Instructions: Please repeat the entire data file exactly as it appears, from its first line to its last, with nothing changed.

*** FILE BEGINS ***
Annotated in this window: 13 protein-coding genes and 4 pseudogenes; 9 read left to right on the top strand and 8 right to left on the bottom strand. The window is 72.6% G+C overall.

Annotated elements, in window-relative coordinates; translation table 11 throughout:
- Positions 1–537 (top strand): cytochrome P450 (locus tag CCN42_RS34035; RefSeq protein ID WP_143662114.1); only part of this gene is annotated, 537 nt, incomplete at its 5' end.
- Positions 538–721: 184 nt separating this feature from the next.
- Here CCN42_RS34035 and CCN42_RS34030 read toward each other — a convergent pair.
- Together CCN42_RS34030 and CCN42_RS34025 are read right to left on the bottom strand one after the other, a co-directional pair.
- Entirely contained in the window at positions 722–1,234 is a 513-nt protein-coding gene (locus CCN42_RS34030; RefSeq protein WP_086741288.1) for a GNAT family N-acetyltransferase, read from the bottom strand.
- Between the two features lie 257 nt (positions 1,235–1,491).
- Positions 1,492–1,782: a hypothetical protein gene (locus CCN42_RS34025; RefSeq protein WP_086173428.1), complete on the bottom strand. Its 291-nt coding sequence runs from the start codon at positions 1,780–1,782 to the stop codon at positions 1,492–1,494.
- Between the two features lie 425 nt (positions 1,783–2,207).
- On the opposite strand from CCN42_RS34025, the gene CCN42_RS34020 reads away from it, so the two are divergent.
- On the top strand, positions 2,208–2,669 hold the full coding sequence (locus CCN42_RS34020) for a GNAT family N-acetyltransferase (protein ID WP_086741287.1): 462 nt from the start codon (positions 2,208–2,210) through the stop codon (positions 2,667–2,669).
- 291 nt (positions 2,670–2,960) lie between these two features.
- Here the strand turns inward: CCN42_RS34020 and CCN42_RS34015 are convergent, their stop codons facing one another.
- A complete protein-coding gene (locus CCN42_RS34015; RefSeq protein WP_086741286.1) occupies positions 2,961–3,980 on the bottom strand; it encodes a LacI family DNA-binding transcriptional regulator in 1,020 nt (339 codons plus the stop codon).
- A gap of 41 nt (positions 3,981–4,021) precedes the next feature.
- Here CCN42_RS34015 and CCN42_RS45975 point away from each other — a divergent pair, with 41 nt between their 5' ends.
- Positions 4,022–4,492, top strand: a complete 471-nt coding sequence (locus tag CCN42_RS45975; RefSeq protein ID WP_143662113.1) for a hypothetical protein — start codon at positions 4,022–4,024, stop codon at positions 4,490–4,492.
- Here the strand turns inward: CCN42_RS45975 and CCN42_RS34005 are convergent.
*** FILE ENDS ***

Annotated in this window: 13 protein-coding genes and 4 pseudogenes; 9 read left to right on the top strand and 8 right to left on the bottom strand. The window is 72.6% G+C overall.

Annotated elements, in window-relative coordinates; translation table 11 throughout:
- Positions 1–537 (top strand): cytochrome P450 (locus tag CCN42_RS34035; RefSeq protein ID WP_143662114.1); only part of this gene is annotated, 537 nt, incomplete at its 5' end.
- Positions 538–721: 184 nt separating this feature from the next.
- Here CCN42_RS34035 and CCN42_RS34030 read toward each other — a convergent pair.
- Together CCN42_RS34030 and CCN42_RS34025 are read right to left on the bottom strand one after the other, a co-directional pair.
- Entirely contained in the window at positions 722–1,234 is a 513-nt protein-coding gene (locus CCN42_RS34030; RefSeq protein WP_086741288.1) for a GNAT family N-acetyltransferase, read from the bottom strand.
- Between the two features lie 257 nt (positions 1,235–1,491).
- Positions 1,492–1,782: a hypothetical protein gene (locus CCN42_RS34025; RefSeq protein WP_086173428.1), complete on the bottom strand. Its 291-nt coding sequence runs from the start codon at positions 1,780–1,782 to the stop codon at positions 1,492–1,494.
- Between the two features lie 425 nt (positions 1,783–2,207).
- On the opposite strand from CCN42_RS34025, the gene CCN42_RS34020 reads away from it, so the two are divergent.
- On the top strand, positions 2,208–2,669 hold the full coding sequence (locus CCN42_RS34020) for a GNAT family N-acetyltransferase (protein ID WP_086741287.1): 462 nt from the start codon (positions 2,208–2,210) through the stop codon (positions 2,667–2,669).
- 291 nt (positions 2,670–2,960) lie between these two features.
- Here the strand turns inward: CCN42_RS34020 and CCN42_RS34015 are convergent, their stop codons facing one another.
- A complete protein-coding gene (locus CCN42_RS34015; RefSeq protein WP_086741286.1) occupies positions 2,961–3,980 on the bottom strand; it encodes a LacI family DNA-binding transcriptional regulator in 1,020 nt (339 codons plus the stop codon).
- A gap of 41 nt (positions 3,981–4,021) precedes the next feature.
- Here CCN42_RS34015 and CCN42_RS45975 point away from each other — a divergent pair, with 41 nt between their 5' ends.
- Positions 4,022–4,492, top strand: a complete 471-nt coding sequence (locus tag CCN42_RS45975; RefSeq protein ID WP_143662113.1) for a hypothetical protein — start codon at positions 4,022–4,024, stop codon at positions 4,490–4,492.
- Here the strand turns inward: CCN42_RS45975 and CCN42_RS34005 are convergent.